Len McCluskey’s address to the Unite national industrial sector conferences
Unite is holding its national industrial sector conferences, the third since the union was founded six years ago. The following is the keynote address given by Unite general secretary Len McCluskey to delegates.
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Sisters and brothers
This is the third time Unite has convened our industrial sector conferences since the merger, which created our union. In 2009, we were barely integrated as one union. The critical decisions about our future direction still lay ahead. In 2011, Unite was beginning to come together and map out the initiatives which could make a difference for our members, and set trade unionism on the road to recovery. Today, we meet in the middle of a vast media witch-hunt against our union, reminiscent of the 1970s and 1980s.
We are facing unscrupulous smears from both media and politicians. Every day we read statements and press articles about Unite which do not come anywhere near the truth. I mention this straight away – and I will have more to say about it later – because it shows one thing above all. Unite is making a difference. We have served notice on the establishment, that fighting back trade unionism is here to stay.
And our lords and masters don’t like it. They see Unite as too big for its boots. A union not prepared to play by the cosy consensus rules which sapped the life out of our movement for so long. A union that is about action, and not just rhetoric.
Of course, there is another agenda behind these attacks. We are a proxy for smearing the Labour party and Ed Miliband, since the same ruling elite is now getting worried that the coalition may not last and that a Labour government, which may itself not play by the old rules, is a possibility.
Now these are not political or policy conferences here this week, so I'm not going to dwell on politics a minute more than necessary. But I mention this because we must assume that the attacks we have seen over the last few weeks on our union will continue at least up until the 2015 general election.
The Lynton Crosby agenda
They will continue because that is the Lynton Crosby agenda – the genius behind the racist “go home” vans touring our cities; the man who believes the Tory path back to power lies in demonising the poor, the disabled, the vulnerable; the man imported by David Cameron to poison our national life so he can get a new stint in Downing Street
I have confidence that the British people will not fall for the ugly Toryism that Crosby is peddling – at least when he’s not peddling his own personal business interests - that is. And I am absolutely certain of one thing – Crosby, Cameron and their kind will never break or browbeat this trade union into submission.
Unite’s industrial agenda
Colleagues, what is Unite’s industrial agenda? Let me start with a couple of key economic facts. The first is that according to the OECD over the last thirty years in Britain, as around the world, the share of wealth taken by capital has risen, and the share going to labour has fallen. In a nutshell, that is what neo-liberalism has been all about. Weakening labour – which means attacking trade unions – so capital can take still more of the wealth which labour itself produces.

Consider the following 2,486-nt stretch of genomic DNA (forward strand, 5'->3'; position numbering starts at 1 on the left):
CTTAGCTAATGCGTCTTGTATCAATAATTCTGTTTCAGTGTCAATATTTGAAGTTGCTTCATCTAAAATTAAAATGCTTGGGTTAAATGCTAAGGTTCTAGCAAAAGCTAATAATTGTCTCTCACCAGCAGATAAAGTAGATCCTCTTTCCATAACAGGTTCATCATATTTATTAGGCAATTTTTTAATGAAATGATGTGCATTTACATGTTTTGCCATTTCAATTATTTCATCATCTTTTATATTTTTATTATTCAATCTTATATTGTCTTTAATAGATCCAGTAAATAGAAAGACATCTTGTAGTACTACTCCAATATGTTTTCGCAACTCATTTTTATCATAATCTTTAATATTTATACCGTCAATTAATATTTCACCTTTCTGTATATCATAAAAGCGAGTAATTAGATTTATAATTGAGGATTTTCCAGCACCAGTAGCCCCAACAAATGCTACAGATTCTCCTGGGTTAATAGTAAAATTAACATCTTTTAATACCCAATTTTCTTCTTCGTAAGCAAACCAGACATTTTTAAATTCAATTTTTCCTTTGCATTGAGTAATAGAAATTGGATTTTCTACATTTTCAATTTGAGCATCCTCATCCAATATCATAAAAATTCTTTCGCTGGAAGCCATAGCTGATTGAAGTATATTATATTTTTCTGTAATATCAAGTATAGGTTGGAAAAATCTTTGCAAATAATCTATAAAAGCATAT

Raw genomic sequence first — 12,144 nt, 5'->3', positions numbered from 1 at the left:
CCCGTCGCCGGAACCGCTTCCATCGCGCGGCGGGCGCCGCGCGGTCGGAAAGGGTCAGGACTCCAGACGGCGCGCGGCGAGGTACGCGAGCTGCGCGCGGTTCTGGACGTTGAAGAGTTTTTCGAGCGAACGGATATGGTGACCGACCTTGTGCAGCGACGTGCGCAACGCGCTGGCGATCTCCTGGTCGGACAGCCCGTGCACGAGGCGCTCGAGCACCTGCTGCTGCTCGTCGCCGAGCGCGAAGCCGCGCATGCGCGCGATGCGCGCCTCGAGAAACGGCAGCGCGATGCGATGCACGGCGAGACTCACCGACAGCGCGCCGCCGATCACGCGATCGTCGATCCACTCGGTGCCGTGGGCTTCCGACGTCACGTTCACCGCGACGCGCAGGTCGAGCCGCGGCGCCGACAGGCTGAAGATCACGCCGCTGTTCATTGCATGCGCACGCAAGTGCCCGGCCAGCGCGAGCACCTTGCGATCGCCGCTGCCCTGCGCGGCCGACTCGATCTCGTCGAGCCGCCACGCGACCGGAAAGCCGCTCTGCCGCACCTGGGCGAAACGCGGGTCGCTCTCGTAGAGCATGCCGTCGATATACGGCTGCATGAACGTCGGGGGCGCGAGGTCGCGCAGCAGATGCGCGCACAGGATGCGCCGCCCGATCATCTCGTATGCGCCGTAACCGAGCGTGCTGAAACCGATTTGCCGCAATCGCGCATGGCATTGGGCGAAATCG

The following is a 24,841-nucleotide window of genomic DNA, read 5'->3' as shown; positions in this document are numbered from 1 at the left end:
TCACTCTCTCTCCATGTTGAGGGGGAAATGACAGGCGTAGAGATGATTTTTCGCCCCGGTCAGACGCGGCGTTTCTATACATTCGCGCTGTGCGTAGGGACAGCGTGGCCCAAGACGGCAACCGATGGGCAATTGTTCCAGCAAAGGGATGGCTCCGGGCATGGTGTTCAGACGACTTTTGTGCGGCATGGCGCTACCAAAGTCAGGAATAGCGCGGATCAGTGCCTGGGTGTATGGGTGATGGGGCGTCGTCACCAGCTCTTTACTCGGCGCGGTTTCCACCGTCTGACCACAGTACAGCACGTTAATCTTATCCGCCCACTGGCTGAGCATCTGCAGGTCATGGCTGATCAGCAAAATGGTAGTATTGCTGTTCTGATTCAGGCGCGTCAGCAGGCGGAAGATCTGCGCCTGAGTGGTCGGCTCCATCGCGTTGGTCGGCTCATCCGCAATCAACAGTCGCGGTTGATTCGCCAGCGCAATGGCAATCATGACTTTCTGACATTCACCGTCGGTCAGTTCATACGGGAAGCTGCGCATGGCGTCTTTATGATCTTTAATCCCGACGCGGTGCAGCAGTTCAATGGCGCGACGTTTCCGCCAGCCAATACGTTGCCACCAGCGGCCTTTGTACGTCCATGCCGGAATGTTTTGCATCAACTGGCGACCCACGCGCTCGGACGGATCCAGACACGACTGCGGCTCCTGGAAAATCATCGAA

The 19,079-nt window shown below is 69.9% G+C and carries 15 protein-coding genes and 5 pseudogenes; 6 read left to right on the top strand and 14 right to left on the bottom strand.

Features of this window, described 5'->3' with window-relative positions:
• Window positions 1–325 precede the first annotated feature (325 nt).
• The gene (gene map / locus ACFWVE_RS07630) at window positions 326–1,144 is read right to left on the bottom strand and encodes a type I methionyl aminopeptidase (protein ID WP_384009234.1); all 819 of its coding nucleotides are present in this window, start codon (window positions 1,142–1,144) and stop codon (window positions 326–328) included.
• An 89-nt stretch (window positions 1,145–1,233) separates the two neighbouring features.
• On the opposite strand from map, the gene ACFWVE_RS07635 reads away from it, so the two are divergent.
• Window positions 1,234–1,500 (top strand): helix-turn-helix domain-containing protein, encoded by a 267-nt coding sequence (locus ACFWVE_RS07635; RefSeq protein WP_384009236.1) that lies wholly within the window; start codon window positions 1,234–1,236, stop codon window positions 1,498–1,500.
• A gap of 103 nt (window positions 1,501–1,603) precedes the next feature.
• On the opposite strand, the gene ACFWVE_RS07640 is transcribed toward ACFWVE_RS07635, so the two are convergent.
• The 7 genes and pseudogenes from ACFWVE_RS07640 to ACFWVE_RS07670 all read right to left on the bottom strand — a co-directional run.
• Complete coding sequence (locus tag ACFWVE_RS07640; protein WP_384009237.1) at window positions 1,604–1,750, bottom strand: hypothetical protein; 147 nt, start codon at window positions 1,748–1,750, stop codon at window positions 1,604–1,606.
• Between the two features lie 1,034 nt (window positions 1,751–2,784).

The second fact is that real wages for people in work are falling in a way not seen since the 1870s. That's why I said to the Tories recently, when they accused our union of wanting to take Britain “back to the 70s” – yes, but only the 1970s. Their ideology is taking us back to the 1870s, and the days of pure free-market liberalism, with no role for the state, no social safety net, no curb on the bosses’ power and little or no trade unionism.
Behind these two facts you can learn all you need to know about the central driver of today’s economy – make the rich richer – and the consequences of its present slump – making workers poorer.
The living standards crisis
This in turn gives rise to the living standards crisis, affecting most families across the country. It bears hardest of course on the poorest, and those on benefits, but its effects are felt in trade union households too.
And that is the challenge to Unite. We exist to help our members maintain and improve their living standards, to ensure for them a bigger slice of the wealth their work creates. Yes, it's true, we urge the politicians to address this squeeze on living standards. But we cannot leave it to them, or simply wait for a general election.
This is a test of our organising, bargaining and campaigning strength too.
Our members in the public services are in the front line – the coalition’s pay cuts and mass redundancies have fallen heavily on them. Unite was proud to fight for pensions justice, alongside our sister unions, in the great strike day which fell during our sector conferences two years ago. Every step of the way since, we've been guided by the national committees from the public service sectors in determining how to protect our members from the coalition onslaught.